Why did post-colonial governments in Asia and Africa experience instability after gaining their independence? For what reasons, and with what results, did Yugoslavia dissolve? Analyse the reasons for, and the impact of, changes in US—Chinese relations in the s. Assess the impact of the Cold War on the economies of two countries, each chosen from a different region. Analyse the impact of either Gorbachev or Reagan on the course of the Cold War in the s.
Assess the impact of the Cold War on two non-aligned states, each chosen from a different region. Analyse the economic and political causes of two civil wars, each chosen from a different region. Why, and with what consequences, was there so little opposition to aggressive expansionism in the period —? Assess the contribution of guerrilla warfare to the outcome of either the Chinese Civil War — and — or the Algerian War — With reference to the period —, analyse the factors that helped and hindered attempts to promote collective security.
To what extent was the outcome of either the Falklands War or the Gulf War determined by technological developments? Topic 2 Democratic states — challenges and responses 7. With reference to one democratic state in the period up to , examine how successfully it was able to deal with the economic and political challenges it faced. By what methods, and with what success, did Nehru deal with the internal and external problems facing India —?
Evaluate the measures undertaken by the governments of Eisenhower and Kennedy to promote the attainment of civil rights in the United States — Analyse the reasons for, and the results of, the breakdown of democracy in Nigeria — With reference to the period after , assess the effectiveness of movements to promote either gender equality or civil rights in one democratic state.
In what ways, and with what success, have two democratic states dealt with the challenge of internal political extremism in the second half of the twentieth century? Topic 3 Origins and development of authoritarian and single-party states With reference to one single-party state, examine the nature and extent of internal opposition and the success of the single-party state in dealing with this opposition.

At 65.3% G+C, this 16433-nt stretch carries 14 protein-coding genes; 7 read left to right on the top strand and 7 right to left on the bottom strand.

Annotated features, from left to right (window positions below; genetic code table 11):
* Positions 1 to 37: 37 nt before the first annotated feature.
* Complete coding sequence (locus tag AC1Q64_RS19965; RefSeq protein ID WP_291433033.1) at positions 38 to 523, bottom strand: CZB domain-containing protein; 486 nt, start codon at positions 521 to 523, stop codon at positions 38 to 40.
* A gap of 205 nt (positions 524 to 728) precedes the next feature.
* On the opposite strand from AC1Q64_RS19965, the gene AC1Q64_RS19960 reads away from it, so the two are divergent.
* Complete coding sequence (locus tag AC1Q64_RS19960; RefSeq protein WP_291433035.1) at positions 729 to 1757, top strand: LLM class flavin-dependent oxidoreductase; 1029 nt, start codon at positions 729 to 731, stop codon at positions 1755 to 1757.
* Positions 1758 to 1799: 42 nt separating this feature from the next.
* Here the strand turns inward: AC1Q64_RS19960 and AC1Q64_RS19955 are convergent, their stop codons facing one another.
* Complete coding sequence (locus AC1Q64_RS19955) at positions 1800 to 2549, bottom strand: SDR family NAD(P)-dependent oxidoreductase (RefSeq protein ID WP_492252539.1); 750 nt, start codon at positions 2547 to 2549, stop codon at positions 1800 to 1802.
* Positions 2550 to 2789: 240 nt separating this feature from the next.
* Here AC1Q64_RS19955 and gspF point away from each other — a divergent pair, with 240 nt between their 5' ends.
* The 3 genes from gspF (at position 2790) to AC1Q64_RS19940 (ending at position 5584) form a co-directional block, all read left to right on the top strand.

By what methods, and with what success, did either Hitler or Stalin attempt to establish a totalitarian state after coming to power? To what extent was a successful domestic policy the reason for the maintenance of power of one of the following: With reference to one single-party or authoritarian leader, assess the extent to which the promises made during the rise to power were kept after they came to power.
In what ways, and to what extent, did the Soviet policy of peaceful coexistence affect superpower relations from to ? Compare and contrast two of the following as Cold War conflicts: Korea — ; Congo — ; Vietnam — ; Afghanistan — Account for the changing nature of Sino—Soviet relations from to Examine the role played by economic factors and the arms race in the collapse of the USSR and the end of the Cold War by Topic 2 Democratic states — challenges and responses Examine the obstacles to the success of democracy in Weimar Germany — For what reasons, and by what methods, did political and economic change occur in Japan between and ?
With reference to one democratic state in the first half of the 20th century, examine how it coped with threats from either internal or external sources. Examine the methods used, and level of success achieved, in the struggle to gain gender equality in one 20th century democratic state. To what extent was Canada successful in dealing with the political and economic challenges it faced in the period —?
Assess the importance of the use of force and economic policies in the maintenance of power of one authoritarian or single-party ruler. With reference to one of the following leaders: Analyse the successes and failures of either Mao or Nasser as leader of a single-party state. Examine the status of women or the role of education in two single-party or authoritarian states, each chosen from a different region. Topic 4 Nationalist and independence movements in Africa and Asia and post Central and Eastern European states With reference to one African or Asian nationalist movement, assess the reasons for its success in achieving independence from colonial rule.